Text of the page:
As with Robby the Robot, the lovable android from the 1956 science-fiction movie, "Forbidden Planet," the task of humanizing ominous technology has been central to postwar pop culture. Robby was the precedent for the 1960s' robot-comedian on TV's "Lost in Space," while R2-D2 and C3PO acted as the electronic Laurel and Hardy of 1977's "Star Wars."
More importantly, by inserting new innards into old forms, Paik insists that television has radically altered the very nature of human beings. The disorienting merger of the human and the technological is further implied by the show's two remaining works, which unabashedly take the form of devotional, reliquary shrines.
"Buddhamorphosis" and "Paranature," both from 1992, also encase stacks of television monitors inside furniture. Now, however, the furnishings are elaborately carved and painted panels taken from Asian cupboards and chests (they look Indonesian). "Buddhamorphosis" is further decorated with temple puppets, while "Paranature" is flanked by light boxes for the display of old-fashioned, glass slides showing global tourist-views: Egypt, South Africa, Russia, New Guinea.
Both sculptures are framed in remnants of commercial signs--flashing stars and arrows, or one that beckons passers-by to "Stop-Look." The contemplative aura of an ancient shrine melds with the honky-tonk glamour of a modern video arcade.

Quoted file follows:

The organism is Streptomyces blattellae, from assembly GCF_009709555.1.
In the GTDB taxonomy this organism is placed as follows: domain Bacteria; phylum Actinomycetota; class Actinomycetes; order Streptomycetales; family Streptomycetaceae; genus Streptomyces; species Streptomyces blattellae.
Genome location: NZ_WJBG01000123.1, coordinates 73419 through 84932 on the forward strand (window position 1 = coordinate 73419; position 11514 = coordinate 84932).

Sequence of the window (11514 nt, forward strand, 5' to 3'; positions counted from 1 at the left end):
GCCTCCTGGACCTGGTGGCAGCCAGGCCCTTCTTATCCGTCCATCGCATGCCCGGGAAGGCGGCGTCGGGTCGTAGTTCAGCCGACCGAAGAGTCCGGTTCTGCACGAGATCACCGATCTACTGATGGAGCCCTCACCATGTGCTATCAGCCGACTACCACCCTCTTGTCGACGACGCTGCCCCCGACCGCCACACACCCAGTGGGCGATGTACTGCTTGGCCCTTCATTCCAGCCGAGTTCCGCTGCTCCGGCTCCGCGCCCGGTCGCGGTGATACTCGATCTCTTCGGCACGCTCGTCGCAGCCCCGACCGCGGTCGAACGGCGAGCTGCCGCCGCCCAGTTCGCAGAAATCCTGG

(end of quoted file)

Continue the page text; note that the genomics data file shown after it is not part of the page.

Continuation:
The brightly colored, fast-paced imagery whizzing across the TV screens emphasizes this mix. Dazzlingly complex programs, created with the aid of an electronic synthesizer, the imagery is woven into a four-dimensional mandala of colored light that makes MTV's ostensibly high-tech style look stodgy and wan. Formally, Paik's programs are hypnotic.
The one, not insubstantial weakness in the programs is that their content is largely restricted to this formal function. The specific images Paik selects for synthesizing frequently catalogue appropriate visual associations for the sculpture (tourist views in "Paranature," for example). Yet, the specific images almost seem incidental, as if the program playing in one sculpture could be replaced with a program from any other, without serious effect.
You're simply meant to stare, lost in the totalizing space of electronic light.
The idea of electronic space, which is these sculptures' most intriguing quality, was first heralded in Paik's art 30 years ago. "TV Clock" is one important example. Space is traditionally a sculptor's principal material, and the newly emergent continuum between electronic time and electronic space is manifest in "TV Clock."
As always, Paik beckons forth the past as prologue to this work. The configuration of an open arc for the curving row of 24 pedestals and monitors does not mimic the closed circle of a modern mechanical clock. Instead, the arc recalls the placement of time's hours on the age-old device of a sundial.
The revolution for the present age is that the light of nature has been replaced as an ordering principle for our lives by the electronic light of TV. A profound, elegant and audacious sculpture, "TV Clock" coaxes out as much contemplative wonder as anything the artist has ever done.
* Newport Harbor Art Museum, 850 San Clemente Drive, Newport Beach, (714) 759-1122, through June 27. Closed Mondays.